WARMINGTON: Looking for signs of life in Toronto’s Financial District

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If Hollywood wants a great location for its next zombie movie, look no further than Toronto’s famous PATH system which meanders under downtown’s concrete jungle.

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A ghost movie would work, as well, because this once-thriving system of tunnels with shops offering food, drink, and services have become a ghost town.

You could throw a bowling ball in those corridors and likely not hit anyone. Even the food courts at lunchtime looked near vacant on Monday.

It’s difficult above ground, too, as Andrew Slodowy can attest.

For 30 years, he has set up outside the Toronto Stock Exchange on King St., selling hot dogs to the thousands of people who worked in the towers above him.

He may not be able to do that much longer.

“I am thinking about retiring,” he said. “I paid to renew my licence again, but there’s not a lot of customers anymore.”

Andrew Slodowy at his hot dog cart on King St. W. in Toronto on Oct. 4, 2021. (Joe Warmington/Toronto Sun)
Andrew Slodowy at his hot dog cart on King St. W. in Toronto on Oct. 4, 2021. (Joe Warmington/Toronto Sun)

For three decades, he had all the customers a small business guy could ask for.

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“Now it’s about a dozen hot dogs a day,” he said.

Like everybody else in the financial district, he’s patiently waiting for the pandemic to end and for things to get back to normal. It never seems to happen. Will it ever?

“That is an open question,” said financial commentator Lou Schizas.

“That’s a conversation that business and employees are having,” he added. “They are looking at each other and asking, ‘Do we want the expense of operating in expensive real estate or to drag ourselves down to an office tower five times a week when you can be just as productive at home?’”

The longer these temporary measures go on, the more it just may become permanent.

“Things change in business,” noted Schizas.

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If banks and other businesses in the financial sector decide to abandon their downtown towers, those skyscrapers could be “re-purposed” to become “residential spaces or even used as indoor garden growing towers” since “they are solid buildings good for another 100 years with good plumbing,” said Schizas.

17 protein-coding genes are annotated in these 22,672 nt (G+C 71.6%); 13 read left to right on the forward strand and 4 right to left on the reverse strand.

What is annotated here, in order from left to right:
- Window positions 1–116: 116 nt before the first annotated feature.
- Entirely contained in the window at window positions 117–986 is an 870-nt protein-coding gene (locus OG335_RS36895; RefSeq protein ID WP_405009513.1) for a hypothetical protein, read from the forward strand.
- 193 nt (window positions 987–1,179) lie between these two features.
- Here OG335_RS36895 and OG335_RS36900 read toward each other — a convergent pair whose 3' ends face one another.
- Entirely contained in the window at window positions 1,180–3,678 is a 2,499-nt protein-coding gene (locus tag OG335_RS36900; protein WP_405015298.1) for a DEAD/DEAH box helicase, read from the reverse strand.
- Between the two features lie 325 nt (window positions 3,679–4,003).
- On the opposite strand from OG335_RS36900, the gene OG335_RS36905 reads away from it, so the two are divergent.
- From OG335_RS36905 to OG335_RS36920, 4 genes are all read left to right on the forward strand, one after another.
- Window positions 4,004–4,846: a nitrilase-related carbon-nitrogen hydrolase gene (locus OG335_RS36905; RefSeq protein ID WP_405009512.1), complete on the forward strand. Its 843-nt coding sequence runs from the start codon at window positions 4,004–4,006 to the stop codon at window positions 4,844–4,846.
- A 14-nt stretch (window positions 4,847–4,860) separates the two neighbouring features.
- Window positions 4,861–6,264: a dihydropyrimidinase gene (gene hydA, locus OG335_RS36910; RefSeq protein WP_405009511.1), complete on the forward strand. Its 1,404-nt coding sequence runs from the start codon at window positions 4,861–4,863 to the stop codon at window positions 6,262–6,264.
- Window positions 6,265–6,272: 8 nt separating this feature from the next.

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But will Andrew and his hot dog cart be able to stay? Or the small businesses in the PATH system?

“They are used to rivers of people flowing out of those towers and make their living on volume,” said Schizas. “If there are no people working in the towers, there’s no volume.”

Personally, I think rather than throwing away Toronto’s financial and business districts, it would be better for political and medical leaders to accept that they can’t control coronaviruses.

Instead of trying to eliminate their spread, we need to learn to live with them.

They are doing this with the pro sports teams here in Toronto and in the United States, and they could do the same with the financial sector.

And there was a beacon of hope Monday in the underground PATH, near St. Andrews subway station. The popular Sam James Coffee Bar opened its doors for the first time in 19 months. Hopefully, it’s just the beginning.

“It does feel good to be back and to see our customers again,” said Darren Lam. “It was strange because it almost felt like we never left.”

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Part of that is because he and co-worker Naksuka Hakata worked in Sam James’ other locations. Part of their excitement was seeing some of their friends again.

But less of them. A lot less.

There were so few that most of the other businesses below 150 King St. W. have yet to open their doors again.

If they don’t, sections of the PATH would be perfect to shoot another Blues Brothers movie — complete with mall car chases and vehicles crashing into empty stores.

jwarmington@postmedia.com

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